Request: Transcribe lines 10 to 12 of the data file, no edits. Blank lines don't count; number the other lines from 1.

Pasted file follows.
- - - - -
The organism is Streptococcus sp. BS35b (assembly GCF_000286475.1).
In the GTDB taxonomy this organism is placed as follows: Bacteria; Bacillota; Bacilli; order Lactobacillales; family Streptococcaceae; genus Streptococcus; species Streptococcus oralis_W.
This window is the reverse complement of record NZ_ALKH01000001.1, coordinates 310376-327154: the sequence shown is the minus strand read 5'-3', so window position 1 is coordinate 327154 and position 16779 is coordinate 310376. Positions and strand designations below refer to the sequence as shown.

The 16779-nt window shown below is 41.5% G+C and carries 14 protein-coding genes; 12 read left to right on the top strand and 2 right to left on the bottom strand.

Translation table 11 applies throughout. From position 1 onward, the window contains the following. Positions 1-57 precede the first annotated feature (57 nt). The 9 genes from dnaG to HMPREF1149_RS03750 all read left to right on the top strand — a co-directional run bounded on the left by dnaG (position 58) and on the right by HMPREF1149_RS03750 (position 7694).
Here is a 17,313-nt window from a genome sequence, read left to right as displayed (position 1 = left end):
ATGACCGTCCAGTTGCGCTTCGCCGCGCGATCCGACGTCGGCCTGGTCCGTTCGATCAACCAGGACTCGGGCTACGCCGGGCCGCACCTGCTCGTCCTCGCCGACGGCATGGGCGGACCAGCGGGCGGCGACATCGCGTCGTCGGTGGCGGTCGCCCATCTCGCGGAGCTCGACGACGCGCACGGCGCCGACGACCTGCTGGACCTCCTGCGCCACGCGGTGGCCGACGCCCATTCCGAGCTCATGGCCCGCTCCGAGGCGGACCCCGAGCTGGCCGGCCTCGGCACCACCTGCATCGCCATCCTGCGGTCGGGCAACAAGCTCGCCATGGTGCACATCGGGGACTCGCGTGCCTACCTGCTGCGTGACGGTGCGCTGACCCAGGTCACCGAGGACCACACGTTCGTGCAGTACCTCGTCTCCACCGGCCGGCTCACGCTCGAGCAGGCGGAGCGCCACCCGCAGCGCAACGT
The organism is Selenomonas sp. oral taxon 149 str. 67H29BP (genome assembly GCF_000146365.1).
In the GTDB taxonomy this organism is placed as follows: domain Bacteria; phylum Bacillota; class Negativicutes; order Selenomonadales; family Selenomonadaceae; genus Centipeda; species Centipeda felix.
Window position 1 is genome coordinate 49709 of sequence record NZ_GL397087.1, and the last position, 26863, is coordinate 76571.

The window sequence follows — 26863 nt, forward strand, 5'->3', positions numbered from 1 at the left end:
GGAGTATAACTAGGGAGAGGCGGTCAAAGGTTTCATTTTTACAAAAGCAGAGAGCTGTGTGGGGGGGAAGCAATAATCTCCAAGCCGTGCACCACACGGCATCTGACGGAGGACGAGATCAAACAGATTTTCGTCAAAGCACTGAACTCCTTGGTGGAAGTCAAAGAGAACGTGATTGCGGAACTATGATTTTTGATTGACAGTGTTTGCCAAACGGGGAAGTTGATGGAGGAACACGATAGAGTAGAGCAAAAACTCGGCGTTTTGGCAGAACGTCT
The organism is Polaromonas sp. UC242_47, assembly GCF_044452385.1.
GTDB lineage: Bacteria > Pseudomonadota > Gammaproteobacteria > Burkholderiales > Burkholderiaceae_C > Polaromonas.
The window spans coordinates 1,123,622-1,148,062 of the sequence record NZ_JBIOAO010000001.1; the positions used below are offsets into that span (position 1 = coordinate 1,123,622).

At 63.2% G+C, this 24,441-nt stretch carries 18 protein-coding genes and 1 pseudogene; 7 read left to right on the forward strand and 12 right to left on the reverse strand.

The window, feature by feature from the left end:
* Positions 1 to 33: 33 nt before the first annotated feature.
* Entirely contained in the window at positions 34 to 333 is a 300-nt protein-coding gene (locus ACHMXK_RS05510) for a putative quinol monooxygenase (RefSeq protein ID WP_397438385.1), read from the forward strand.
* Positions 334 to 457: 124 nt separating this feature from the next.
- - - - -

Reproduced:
Window position 1 is genome coordinate 49709 of sequence record NZ_GL397087.1, and the last position, 26863, is coordinate 76571.

The window sequence follows — 26863 nt, forward strand, 5'->3', positions numbered from 1 at the left end:
GGAGTATAACTAGGGAGAGGCGGTCAAAGGTTTCATTTTTACAAAAGCAGAGAGCTGTGTGGGGGGGAAGCAATAATCTCCAAGCCGTGCACCACACGGCATCTGACGGAGGACGAGATCAAACAGATTTTCGTCAAAGCACTGAACTCCTTGGTGGAAGTCAAAGAGAACGTGATTGCGGAACTATGATTTTTGATTGACAGTGTTTGCCAAACGGGGAAGTTGATGGAGGAACACGATAGAGTAGAGCAAAAACTCGGCGTTTTGGCAGAACGTCT